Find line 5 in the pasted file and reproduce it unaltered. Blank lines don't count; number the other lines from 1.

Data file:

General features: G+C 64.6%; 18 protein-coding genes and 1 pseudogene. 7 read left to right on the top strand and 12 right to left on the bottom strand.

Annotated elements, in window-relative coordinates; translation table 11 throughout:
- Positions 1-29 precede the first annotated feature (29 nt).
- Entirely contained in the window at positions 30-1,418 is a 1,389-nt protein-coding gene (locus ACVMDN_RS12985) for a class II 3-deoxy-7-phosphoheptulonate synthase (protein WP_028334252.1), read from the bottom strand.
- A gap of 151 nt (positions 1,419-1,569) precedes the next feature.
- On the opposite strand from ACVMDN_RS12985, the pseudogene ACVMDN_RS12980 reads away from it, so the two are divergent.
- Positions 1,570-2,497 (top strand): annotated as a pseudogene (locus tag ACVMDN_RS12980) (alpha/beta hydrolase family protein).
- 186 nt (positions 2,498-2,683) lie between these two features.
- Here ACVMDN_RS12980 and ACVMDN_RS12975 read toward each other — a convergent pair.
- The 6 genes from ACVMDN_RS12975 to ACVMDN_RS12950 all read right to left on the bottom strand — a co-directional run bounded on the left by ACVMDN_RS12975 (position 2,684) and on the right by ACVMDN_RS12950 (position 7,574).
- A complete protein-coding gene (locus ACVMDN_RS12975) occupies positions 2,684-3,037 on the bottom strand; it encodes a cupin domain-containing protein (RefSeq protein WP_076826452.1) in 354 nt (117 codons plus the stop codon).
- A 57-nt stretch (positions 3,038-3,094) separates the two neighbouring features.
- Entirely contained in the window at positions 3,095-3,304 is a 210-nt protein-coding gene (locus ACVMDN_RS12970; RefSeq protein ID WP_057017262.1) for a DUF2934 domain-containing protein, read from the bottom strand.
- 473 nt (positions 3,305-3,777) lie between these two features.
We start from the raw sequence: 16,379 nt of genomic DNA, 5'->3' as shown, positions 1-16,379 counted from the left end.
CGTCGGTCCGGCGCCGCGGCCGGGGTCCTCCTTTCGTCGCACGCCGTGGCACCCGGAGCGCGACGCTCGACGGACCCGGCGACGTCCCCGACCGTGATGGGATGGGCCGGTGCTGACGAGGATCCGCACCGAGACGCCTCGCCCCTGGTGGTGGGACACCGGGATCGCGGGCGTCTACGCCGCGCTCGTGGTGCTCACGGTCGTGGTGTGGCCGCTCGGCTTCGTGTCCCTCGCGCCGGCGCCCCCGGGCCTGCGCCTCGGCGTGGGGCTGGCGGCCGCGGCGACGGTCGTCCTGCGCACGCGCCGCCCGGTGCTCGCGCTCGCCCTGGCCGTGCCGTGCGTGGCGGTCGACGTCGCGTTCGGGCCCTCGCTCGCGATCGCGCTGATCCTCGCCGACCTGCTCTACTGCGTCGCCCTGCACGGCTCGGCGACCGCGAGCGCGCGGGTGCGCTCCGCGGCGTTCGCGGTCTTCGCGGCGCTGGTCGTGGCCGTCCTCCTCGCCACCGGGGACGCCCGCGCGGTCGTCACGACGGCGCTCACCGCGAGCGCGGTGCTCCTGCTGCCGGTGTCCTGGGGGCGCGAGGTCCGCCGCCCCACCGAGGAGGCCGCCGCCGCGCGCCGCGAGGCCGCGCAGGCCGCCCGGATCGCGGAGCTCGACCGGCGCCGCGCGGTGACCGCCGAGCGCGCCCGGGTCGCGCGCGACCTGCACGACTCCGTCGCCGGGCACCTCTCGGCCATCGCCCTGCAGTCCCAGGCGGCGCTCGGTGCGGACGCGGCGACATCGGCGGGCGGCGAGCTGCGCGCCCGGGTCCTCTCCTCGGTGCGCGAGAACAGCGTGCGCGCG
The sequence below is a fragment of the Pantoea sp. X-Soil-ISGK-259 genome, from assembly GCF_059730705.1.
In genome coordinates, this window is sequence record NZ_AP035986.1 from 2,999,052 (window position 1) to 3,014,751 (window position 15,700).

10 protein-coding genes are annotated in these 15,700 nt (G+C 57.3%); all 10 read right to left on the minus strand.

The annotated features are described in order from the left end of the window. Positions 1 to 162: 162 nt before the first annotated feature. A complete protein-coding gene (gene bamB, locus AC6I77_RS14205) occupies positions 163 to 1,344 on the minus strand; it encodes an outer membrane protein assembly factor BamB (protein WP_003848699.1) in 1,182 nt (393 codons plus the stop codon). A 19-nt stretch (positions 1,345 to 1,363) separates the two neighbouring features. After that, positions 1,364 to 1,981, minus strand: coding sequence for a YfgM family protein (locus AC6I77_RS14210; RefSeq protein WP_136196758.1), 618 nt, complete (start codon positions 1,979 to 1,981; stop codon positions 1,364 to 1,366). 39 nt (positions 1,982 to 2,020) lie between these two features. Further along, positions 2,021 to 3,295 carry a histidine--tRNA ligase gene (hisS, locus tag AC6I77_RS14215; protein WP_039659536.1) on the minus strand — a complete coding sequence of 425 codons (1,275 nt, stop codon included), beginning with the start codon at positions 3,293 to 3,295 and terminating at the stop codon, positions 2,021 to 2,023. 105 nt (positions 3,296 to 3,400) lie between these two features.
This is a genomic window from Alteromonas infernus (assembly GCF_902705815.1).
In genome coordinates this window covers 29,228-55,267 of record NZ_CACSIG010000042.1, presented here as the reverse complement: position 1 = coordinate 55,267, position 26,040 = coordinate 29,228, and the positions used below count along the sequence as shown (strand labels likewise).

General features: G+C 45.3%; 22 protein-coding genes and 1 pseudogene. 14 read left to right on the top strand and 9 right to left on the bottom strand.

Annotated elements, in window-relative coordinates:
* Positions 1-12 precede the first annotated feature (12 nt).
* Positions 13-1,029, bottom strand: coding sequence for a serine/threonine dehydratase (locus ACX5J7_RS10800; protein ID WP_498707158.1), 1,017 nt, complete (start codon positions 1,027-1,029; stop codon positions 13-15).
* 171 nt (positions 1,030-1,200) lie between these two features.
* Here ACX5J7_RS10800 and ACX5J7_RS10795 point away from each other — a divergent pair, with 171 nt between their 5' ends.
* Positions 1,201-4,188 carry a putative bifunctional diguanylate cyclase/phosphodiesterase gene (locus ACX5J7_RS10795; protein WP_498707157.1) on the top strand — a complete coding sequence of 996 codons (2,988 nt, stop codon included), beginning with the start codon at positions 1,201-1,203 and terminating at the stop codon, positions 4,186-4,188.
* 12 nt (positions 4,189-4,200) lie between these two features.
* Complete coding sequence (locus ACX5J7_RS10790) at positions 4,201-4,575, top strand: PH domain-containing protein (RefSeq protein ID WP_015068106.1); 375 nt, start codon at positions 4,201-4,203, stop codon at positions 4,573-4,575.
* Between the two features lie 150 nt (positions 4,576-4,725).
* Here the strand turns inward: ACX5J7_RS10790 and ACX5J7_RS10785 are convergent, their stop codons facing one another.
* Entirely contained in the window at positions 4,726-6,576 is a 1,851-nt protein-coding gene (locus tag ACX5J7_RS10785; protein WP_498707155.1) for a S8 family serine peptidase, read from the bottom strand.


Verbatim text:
- A gap of 151 nt (positions 1,419-1,569) precedes the next feature.